The Kurma Purana is one of the eighteen Mahapuranas and a medieval-era Vaishnavism text of Hinduism. The text is named after the tortoise avatar of Vishnu. The manuscripts of Kurma Purana have survived into the modern era in many versions. The number of chapters varies with regional manuscripts, and the critical edition (edited by Anand Swarup Gupta, and published by the All-India Kashiraj Trust, Varanasi) of the Kurma Purana has 95 chapters. Tradition believes that the Kurma Purana text had 17,000 verses, and the extant manuscripts have about 6,000 verses. The Kurma Purana, like other Puranas, includes legends, mythology, geography, Tirtha (pilgrimage), theology, and a philosophical Gita. The notable aspect of its Gita also called the Ishvaragita, is that it is Shiva who presents ideas similar to those found in the Bhagavad Gita.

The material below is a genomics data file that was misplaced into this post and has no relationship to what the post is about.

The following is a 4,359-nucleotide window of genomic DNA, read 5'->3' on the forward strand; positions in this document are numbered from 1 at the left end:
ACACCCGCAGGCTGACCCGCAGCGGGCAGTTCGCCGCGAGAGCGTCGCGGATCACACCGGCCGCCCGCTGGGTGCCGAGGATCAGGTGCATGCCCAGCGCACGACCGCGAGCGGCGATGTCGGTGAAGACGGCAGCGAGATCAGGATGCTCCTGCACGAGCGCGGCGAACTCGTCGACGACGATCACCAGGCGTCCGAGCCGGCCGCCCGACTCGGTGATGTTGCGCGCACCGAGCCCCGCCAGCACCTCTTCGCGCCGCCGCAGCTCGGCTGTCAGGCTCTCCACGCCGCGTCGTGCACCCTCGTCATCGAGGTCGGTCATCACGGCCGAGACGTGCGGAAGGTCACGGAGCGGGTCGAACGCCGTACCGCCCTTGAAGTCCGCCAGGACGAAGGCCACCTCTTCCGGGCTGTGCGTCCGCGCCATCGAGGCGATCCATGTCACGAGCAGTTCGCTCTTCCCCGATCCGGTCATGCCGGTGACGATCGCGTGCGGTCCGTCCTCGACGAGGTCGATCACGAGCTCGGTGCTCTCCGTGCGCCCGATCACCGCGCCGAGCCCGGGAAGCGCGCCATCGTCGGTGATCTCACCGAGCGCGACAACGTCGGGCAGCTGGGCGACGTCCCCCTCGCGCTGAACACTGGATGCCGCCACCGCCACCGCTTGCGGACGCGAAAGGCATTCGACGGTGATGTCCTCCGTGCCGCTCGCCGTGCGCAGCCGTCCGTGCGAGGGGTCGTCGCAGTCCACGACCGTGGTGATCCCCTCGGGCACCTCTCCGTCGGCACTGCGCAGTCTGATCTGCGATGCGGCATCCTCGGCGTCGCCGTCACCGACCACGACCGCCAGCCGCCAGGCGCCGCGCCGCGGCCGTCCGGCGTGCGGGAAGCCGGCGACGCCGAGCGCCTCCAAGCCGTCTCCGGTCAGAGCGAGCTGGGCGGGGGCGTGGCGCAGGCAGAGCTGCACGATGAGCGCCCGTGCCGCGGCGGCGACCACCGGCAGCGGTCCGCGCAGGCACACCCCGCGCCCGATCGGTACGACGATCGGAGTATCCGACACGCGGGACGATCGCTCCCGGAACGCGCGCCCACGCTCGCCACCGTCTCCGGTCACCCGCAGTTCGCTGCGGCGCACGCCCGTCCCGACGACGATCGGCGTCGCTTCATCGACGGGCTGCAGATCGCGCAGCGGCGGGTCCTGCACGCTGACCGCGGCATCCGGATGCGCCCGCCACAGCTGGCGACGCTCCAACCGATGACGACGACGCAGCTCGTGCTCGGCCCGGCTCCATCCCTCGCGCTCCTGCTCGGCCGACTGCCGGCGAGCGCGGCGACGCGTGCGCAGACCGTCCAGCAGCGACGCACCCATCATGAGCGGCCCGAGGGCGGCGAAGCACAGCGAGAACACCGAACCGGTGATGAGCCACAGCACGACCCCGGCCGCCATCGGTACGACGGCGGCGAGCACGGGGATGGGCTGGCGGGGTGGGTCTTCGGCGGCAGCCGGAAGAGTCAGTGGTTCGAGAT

In Hindu mythology, “Kurma” refers to the tortoise incarnation of Lord Vishnu. According to Hindu cosmology, during the churning of the ocean (Samudra Manthan), Lord Vishnu took the form of a tortoise (Kurma) to support Mount Mandara, which was used as a churning rod.
Origin of Kurma Purana
Significance of Kurma Purana
Kurma Purana Structure
Contents of Kurma Purana
Mythological story from Kurma Purana
Teachings of Kurma Purana